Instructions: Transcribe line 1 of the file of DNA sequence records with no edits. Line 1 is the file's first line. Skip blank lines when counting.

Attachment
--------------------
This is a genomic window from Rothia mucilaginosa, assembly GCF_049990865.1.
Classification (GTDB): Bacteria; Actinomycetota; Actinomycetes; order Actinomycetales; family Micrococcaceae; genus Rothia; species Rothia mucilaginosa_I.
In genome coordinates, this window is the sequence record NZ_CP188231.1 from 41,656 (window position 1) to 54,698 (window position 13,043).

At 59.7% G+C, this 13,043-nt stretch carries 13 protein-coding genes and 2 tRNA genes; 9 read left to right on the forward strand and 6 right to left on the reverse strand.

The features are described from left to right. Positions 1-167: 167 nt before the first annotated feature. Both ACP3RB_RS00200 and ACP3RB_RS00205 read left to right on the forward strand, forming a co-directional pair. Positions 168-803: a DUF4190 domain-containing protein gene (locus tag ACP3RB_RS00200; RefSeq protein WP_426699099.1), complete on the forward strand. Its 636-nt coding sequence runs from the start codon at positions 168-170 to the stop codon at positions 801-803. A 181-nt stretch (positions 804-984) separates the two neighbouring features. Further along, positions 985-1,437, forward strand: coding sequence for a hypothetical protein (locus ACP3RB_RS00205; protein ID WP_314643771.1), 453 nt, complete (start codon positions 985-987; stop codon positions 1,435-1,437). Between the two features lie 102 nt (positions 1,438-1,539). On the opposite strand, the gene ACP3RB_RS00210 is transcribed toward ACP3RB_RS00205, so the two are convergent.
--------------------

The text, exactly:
This is a genomic window from Rothia mucilaginosa, assembly GCF_049990865.1.